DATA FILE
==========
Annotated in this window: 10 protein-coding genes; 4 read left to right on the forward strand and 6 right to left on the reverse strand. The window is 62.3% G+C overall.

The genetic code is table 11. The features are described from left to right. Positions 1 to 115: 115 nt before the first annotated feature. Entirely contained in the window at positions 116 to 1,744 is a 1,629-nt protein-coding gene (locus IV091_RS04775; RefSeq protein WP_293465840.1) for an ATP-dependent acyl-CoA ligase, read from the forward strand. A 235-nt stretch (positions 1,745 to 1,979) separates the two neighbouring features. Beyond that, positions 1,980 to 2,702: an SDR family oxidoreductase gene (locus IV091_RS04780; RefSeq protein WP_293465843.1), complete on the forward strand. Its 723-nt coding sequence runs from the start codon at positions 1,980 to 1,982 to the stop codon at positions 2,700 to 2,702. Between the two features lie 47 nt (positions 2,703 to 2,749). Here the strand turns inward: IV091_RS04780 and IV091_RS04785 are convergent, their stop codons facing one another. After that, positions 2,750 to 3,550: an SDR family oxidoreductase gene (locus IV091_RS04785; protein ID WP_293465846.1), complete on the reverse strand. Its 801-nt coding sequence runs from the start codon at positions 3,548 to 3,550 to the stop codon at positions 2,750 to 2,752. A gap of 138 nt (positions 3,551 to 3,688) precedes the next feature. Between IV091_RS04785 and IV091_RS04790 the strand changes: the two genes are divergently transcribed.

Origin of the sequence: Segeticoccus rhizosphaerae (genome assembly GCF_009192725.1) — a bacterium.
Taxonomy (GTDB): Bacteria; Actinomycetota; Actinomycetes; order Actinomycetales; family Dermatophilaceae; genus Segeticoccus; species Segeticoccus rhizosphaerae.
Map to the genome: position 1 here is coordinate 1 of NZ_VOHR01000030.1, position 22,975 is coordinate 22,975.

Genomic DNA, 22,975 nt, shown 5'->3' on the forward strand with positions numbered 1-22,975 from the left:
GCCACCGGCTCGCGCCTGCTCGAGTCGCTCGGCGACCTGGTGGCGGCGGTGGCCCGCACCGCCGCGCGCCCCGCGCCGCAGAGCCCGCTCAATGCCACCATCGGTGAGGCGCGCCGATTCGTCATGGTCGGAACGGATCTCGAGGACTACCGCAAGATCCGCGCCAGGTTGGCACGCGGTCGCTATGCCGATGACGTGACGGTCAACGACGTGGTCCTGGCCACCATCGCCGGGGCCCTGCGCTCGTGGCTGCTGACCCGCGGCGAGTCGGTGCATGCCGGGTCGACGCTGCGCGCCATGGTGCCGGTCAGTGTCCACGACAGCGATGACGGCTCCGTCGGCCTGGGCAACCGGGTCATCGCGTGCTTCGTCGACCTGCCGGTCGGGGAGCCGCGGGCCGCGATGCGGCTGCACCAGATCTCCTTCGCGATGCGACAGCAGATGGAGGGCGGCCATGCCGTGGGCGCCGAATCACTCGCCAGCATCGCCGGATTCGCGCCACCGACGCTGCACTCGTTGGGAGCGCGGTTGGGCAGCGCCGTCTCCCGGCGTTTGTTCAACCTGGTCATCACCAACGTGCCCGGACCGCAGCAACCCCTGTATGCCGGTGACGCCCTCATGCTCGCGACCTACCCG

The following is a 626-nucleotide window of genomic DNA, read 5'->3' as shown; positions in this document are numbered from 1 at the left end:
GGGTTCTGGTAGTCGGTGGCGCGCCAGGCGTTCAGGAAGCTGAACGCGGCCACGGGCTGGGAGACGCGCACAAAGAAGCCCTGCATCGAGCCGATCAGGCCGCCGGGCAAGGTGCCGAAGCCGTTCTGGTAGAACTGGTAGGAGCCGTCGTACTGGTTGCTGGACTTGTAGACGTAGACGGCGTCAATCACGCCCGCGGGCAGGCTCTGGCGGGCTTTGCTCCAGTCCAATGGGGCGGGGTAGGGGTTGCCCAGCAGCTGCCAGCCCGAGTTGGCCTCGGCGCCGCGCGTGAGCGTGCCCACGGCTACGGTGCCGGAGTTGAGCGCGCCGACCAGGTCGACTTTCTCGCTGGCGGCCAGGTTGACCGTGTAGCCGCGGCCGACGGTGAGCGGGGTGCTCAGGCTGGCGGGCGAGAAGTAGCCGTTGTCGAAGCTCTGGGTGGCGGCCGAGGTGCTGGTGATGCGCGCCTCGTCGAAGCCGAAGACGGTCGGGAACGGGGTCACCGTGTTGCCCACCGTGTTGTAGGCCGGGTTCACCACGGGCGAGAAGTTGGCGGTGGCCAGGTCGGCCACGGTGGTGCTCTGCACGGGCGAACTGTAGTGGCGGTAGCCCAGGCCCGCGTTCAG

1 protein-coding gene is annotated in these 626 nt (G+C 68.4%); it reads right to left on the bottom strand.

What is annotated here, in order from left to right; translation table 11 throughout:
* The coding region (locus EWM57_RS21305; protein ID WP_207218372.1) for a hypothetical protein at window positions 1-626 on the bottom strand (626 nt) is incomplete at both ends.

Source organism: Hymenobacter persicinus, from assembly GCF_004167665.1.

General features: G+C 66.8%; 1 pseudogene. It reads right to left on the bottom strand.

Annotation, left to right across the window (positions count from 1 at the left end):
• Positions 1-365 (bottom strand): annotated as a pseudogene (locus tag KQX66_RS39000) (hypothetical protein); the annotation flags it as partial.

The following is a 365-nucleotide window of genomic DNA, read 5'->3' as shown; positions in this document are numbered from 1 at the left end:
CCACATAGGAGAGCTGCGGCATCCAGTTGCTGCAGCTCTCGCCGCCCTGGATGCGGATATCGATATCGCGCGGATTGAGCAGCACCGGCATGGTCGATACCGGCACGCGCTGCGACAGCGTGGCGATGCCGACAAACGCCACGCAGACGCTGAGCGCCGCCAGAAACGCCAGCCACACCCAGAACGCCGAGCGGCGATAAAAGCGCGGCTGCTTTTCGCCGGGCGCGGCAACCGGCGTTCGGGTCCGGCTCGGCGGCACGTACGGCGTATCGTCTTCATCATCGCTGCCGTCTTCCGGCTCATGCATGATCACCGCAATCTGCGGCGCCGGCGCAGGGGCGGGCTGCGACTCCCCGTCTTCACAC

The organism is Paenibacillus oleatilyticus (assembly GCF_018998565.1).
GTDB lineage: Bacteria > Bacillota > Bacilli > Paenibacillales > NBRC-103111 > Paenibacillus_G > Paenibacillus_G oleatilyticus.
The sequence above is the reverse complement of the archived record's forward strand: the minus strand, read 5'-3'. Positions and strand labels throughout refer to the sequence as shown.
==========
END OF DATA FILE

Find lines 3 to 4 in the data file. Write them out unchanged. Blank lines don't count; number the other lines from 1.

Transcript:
Origin of the sequence: Segeticoccus rhizosphaerae (genome assembly GCF_009192725.1) — a bacterium.
Taxonomy (GTDB): Bacteria; Actinomycetota; Actinomycetes; order Actinomycetales; family Dermatophilaceae; genus Segeticoccus; species Segeticoccus rhizosphaerae.